What is the Wayne County WIC Program?
The Wayne Co. Women, Infants, and Children (WIC) program is a supplemental nutrition program funded by the USDA and ODH. The WIC program services income eligible pregnant, breastfeeding, and postpartum women, infants, and children up to 5 years of age.
The goals of the Ohio Department of Health, in releasing funds for the WIC program, are to improve the health status and prevent health problems within this population. This is accomplished through
- provision of a health and diet screening.
- individual and group nutrition education sessions, breastfeeding education, and support.
- referral to prenatal and pediatric healthcare and other maternal and child health and human services programs.
- provision of supplemental and nutritious foods, such as cereal, eggs, milk, and whole grain foods, fruits and vegetables, and iron fortified infant formula.
- Breastfeeding promotion, education, and support.
Supplemental foods are provided through the use of the WIC Nutrition Card (WNC) that can be used throughout the state at vendors under contract with the State WIC progam. Wayne County WIC works in conjunction with several Wayne County grocers and one pharmacy for special orders. Wayne County WIC currently serves approximately 2,000 participants per month.
What are WIC Eligibility Criteria?
WIC is available to pregnant and postpartum women, breastfeeding mothers, infants, and children up to age five who meet the following criteria:
- Be a resident of Ohio. Migrant workers are eligible to apply while they reside in the state.
- Be at medical or nutritional risk. The assessment of nutrition risk is made at no cost to the participant by a nutritionist or other certified health professional in the local WIC office.
- Have family income that does not exceed 185 percent of the U.S. Poverty Income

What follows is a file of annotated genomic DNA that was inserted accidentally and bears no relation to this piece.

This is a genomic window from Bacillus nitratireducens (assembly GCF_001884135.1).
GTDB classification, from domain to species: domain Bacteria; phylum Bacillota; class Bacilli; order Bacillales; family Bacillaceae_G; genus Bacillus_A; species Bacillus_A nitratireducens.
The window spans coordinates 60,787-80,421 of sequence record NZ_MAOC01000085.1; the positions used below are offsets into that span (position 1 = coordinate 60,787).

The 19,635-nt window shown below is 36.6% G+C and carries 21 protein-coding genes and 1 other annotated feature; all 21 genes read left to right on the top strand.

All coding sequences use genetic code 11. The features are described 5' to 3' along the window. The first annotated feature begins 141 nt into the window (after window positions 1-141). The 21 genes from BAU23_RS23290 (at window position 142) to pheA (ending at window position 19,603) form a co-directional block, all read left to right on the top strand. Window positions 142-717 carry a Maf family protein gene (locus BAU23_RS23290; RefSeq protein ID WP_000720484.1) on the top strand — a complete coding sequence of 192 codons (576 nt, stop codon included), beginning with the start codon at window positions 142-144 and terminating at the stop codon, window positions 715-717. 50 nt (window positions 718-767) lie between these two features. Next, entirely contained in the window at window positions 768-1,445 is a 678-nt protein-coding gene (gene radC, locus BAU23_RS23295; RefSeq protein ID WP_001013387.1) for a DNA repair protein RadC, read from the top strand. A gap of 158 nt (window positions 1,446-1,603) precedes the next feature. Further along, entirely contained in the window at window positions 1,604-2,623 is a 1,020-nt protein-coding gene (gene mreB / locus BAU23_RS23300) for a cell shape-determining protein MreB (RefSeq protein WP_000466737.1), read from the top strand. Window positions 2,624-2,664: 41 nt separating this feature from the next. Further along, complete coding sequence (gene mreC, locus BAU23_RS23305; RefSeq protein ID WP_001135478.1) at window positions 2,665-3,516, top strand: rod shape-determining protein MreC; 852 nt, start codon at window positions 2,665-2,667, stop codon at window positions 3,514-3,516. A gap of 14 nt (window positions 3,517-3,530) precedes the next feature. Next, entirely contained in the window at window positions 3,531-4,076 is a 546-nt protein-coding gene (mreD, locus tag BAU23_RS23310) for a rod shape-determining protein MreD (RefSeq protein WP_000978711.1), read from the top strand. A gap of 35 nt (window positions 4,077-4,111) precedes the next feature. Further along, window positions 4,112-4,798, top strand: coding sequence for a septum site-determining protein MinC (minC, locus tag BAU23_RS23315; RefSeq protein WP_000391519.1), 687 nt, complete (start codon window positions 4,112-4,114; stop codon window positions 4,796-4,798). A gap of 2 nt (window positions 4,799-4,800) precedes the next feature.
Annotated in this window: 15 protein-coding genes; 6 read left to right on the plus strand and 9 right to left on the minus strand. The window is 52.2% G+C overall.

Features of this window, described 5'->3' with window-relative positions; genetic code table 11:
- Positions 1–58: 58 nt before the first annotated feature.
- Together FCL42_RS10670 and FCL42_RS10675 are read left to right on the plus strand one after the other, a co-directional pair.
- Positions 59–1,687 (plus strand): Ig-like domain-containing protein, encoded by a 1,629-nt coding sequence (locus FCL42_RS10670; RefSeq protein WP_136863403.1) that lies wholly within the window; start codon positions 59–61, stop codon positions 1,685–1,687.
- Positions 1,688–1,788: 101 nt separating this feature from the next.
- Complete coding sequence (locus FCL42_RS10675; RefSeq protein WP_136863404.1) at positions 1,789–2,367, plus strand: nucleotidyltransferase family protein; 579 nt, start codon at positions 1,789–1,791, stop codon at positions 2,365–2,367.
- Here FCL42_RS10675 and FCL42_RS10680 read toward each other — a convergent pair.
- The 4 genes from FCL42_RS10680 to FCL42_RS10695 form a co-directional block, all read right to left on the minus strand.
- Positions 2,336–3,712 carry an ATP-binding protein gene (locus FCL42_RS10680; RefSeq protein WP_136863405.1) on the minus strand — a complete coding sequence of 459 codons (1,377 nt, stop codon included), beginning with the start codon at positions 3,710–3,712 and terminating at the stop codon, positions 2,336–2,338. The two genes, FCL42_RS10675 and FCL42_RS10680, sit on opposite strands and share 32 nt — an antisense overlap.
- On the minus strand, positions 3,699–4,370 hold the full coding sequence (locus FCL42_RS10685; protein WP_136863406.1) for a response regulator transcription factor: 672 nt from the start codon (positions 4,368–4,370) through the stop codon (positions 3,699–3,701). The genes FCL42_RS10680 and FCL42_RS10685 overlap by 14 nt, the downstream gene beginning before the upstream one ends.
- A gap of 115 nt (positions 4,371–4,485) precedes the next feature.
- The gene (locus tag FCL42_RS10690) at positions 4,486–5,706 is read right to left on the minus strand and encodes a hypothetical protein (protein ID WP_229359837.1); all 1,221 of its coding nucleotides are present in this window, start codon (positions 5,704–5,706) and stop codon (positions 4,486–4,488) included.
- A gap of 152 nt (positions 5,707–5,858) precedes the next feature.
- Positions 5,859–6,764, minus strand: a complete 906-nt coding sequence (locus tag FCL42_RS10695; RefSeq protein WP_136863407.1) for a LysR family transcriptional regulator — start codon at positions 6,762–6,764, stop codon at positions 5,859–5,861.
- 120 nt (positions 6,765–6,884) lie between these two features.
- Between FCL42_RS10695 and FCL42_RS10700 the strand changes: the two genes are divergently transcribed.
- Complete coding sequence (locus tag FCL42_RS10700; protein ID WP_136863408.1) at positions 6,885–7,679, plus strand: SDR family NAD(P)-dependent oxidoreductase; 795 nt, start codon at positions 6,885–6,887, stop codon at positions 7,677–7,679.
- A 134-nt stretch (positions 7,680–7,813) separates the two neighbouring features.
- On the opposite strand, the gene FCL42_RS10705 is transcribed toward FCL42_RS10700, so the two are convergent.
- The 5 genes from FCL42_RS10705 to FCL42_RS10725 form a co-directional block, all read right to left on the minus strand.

Guidelines. A person currently receiving Medicaid, Temporary Assistance for Needy
Families (TANF), or Supplemental Nutrition Assistance Program (SNAP) automatically meets the income eligibility requirement regardless of actual gross income.
What is the Length of Eligibility?
- Pregnant women are certified for their entire pregnancy typically through the end of the month in which they are due.
- Breastfeeding women are certified every six months and may be eligible up to twelve monthspostpartum.
- Non-breastfeeding postpartum women are certified up to six months postpartum.
- Infants are certified after birth and every six months up to their first birthday.
- Children are certified every six months up to five years of age; they are no longer eligible after their fifth birthday.
Who Can Refer Applicants to WIC?
- Potential participants schedule an appointment by calling (330) 264-1942.
- Any health care provider may refer potentially income eligible patients where the common goal is to improve maternal and child health. By referring potentially eligible patients to this local WIC office, they are providing a valuable service for their patients. The patients who participate in WIC will receive professional nutrition services such as nutrition education and breastfeeding support, as well as highly nutritious supplemental foods.
- Any social service agency may also refer potentially income eligible clients where, again, the common goal is to improve maternal and child health.
What Services are Provided?
Nutrition education is available to all adult WIC participants or parents or caregivers of child and/or infant participants. Whenever possible, child participants also receive nutrition education. The goals of nutrition education are
- to teach the relationship between proper nutrition and good health.
- to achieve a positive change in the food consumption habits related to the participant's nutritional risk.
- to promote the optimal use of WIC supplemental foods and other nutritious foods.
- to provide nutrition education within the context of the ethnic and cultural preferences of the participant. Consideration is always given to the participant's language, educational background, and environmental limitations.
Twice a month hands-on classes are offered for children 2-5 years old to engage them in the food/nutrition process as well as to provide families with healthy recipes and food ideas that children will eat. Monthly classes are also offered for moms with infants ready to start solids as well as a class for infants beginning to explore table foods and drinking from a cup. All classes are available to WIC participants and are a 30-45 minute commitment. These are not a series but a one-time class.